Evaluate a formula

tidy_eval_rhs evaluates the RHS of a formula and tidy_eval_lhs evaluates the LHS. tidy_eval is a shortcut for tidy_eval_rhs since that is what you most commonly need.

tidy_eval_rhs(f, data = NULL)
tidy_eval_lhs(f, data = NULL)
tidy_eval(f, data = NULL)
data_source(x, lookup_msg = NULL)
A formula. Any expressions wrapped in UQ() will will be "unquoted", i.e. they will be evaluated, and the results inserted back into the formula. See tidy_quote() for more details.
A list (or data frame). data_source is a generic used to find the data associated with a given object. If you want to make tidy_eval work for your own objects, you can define a method for this generic.
An object for which you want to find associated data.
An error message when your data source is accessed inappropriately (by position rather than name).

If data is specified, variables will be looked for first in this object, and if not found in the environment of the formula.


When used with data, tidy_eval provides two pronouns to make it possible to be explicit about where you want values to come from: .env and .data. These are thin wrappers around .data and .env that throw errors if you try to access non-existent values.

  • tidy_eval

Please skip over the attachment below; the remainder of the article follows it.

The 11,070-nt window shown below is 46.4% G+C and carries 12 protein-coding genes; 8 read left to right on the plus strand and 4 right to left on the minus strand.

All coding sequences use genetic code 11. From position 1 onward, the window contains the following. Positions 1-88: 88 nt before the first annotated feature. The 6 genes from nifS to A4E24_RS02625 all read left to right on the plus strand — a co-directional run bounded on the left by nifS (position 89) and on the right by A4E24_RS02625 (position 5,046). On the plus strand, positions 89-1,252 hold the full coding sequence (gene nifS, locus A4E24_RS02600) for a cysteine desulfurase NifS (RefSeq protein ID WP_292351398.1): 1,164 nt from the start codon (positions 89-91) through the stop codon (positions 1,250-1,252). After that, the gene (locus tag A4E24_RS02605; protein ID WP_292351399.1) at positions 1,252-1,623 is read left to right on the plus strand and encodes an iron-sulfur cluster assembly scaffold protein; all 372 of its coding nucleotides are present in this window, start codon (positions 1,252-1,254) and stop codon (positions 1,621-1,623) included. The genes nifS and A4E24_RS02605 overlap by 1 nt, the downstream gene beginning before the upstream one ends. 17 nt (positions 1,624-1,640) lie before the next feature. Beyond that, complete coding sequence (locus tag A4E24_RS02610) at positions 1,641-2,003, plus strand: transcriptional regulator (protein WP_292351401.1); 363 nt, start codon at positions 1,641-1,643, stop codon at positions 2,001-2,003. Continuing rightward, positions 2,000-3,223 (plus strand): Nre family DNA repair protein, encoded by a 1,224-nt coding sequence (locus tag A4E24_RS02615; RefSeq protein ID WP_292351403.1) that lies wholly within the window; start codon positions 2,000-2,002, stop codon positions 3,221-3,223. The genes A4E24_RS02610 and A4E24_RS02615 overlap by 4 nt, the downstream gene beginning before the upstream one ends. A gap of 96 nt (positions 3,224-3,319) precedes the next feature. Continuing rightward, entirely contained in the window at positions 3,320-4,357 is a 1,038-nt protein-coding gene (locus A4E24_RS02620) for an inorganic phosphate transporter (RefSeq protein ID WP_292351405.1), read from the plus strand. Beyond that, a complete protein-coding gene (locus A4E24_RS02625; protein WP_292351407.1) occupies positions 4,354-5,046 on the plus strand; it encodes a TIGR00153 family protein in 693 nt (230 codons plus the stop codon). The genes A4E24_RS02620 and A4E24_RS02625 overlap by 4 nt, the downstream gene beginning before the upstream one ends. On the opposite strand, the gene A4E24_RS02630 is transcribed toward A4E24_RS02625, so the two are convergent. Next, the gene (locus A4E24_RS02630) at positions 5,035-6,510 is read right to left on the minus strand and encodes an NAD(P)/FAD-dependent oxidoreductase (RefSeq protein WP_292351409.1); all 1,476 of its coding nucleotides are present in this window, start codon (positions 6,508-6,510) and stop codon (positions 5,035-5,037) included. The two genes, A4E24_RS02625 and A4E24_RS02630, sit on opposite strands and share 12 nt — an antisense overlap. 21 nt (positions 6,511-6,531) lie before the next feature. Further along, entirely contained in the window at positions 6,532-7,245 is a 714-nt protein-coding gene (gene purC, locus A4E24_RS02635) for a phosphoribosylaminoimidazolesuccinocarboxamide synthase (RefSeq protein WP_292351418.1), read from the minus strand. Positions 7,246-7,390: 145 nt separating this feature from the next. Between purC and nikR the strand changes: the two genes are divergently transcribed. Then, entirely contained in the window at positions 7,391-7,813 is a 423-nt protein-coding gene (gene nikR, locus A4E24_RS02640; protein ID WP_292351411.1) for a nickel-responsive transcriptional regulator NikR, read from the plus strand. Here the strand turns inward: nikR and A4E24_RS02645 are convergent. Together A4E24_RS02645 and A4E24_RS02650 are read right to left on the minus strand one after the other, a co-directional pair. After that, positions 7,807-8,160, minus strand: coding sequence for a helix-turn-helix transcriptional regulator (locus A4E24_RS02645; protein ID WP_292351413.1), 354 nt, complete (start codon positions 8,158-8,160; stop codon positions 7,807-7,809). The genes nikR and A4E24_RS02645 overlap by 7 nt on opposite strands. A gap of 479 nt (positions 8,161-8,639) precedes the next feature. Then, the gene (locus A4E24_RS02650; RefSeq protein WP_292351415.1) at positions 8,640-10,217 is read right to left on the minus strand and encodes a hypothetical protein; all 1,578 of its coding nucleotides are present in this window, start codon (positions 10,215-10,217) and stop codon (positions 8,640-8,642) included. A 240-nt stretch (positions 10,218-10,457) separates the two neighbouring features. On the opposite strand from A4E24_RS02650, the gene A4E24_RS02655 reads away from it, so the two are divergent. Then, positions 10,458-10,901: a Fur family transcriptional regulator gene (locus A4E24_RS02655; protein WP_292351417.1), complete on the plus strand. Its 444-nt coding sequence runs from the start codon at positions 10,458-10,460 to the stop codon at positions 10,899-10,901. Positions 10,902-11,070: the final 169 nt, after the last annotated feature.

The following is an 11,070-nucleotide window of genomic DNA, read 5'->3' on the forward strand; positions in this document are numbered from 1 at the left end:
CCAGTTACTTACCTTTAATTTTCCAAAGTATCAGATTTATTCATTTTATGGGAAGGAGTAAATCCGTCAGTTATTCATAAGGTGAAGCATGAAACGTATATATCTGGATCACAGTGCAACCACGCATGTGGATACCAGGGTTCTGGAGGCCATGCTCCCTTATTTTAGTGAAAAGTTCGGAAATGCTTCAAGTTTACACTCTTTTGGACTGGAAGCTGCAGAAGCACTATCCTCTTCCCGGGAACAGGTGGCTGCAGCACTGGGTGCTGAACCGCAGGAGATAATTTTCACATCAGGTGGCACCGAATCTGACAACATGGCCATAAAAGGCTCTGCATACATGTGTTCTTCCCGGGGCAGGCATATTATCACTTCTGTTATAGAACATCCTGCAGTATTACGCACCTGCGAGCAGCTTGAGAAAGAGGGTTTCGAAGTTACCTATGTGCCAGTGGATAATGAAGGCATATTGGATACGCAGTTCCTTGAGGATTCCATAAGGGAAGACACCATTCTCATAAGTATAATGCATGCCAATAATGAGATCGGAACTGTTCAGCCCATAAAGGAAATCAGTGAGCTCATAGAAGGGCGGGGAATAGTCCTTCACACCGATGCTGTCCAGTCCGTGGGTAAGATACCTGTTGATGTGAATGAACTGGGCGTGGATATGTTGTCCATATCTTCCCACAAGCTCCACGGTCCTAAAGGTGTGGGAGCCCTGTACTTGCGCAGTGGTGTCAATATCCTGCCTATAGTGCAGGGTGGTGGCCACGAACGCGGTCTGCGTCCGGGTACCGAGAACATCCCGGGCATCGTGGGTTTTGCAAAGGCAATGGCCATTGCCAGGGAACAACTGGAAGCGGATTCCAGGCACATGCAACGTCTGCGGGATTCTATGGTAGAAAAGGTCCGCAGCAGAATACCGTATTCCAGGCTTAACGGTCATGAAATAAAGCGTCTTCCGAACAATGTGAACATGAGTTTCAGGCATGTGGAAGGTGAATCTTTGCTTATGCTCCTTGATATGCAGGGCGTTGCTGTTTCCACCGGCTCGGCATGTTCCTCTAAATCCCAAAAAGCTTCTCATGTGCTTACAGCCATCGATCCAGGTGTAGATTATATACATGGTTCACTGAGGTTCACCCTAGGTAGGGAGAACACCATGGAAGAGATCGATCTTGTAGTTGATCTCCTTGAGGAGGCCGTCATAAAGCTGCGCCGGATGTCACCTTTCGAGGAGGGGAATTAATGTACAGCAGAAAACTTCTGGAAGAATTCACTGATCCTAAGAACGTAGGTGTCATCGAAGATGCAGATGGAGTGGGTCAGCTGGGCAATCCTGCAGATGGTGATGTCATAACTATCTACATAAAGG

• tidy_eval_rhs
  • tidy_eval_lhs
  • tidy_eval
  • data_source
tidy_eval(~ 1 + 2 + 3)

# formulas automatically capture their enclosing environment
foo <- function(x) {
  y <- 10
  ~ x + y
f <- foo(1)

# If you supply data, tidy_eval will look their first:
tidy_eval(~ cyl, mtcars)

# To avoid ambiguity, you can use .env and .data pronouns to be
# explicit:
cyl <- 10
tidy_eval(~ .data$cyl, mtcars)
tidy_eval(~ .env$cyl, mtcars)

# Imagine you are computing the mean of a variable:
tidy_eval(~ mean(cyl), mtcars)
# How can you change the variable that's being computed?
# The easiest way is "unquote" with !!
# See ?tidy_quote for more details
var <- ~ cyl
tidy_eval(tidy_quote(mean( !!var )), mtcars)
Documentation reproduced from package rlang, version, License: GPL-3

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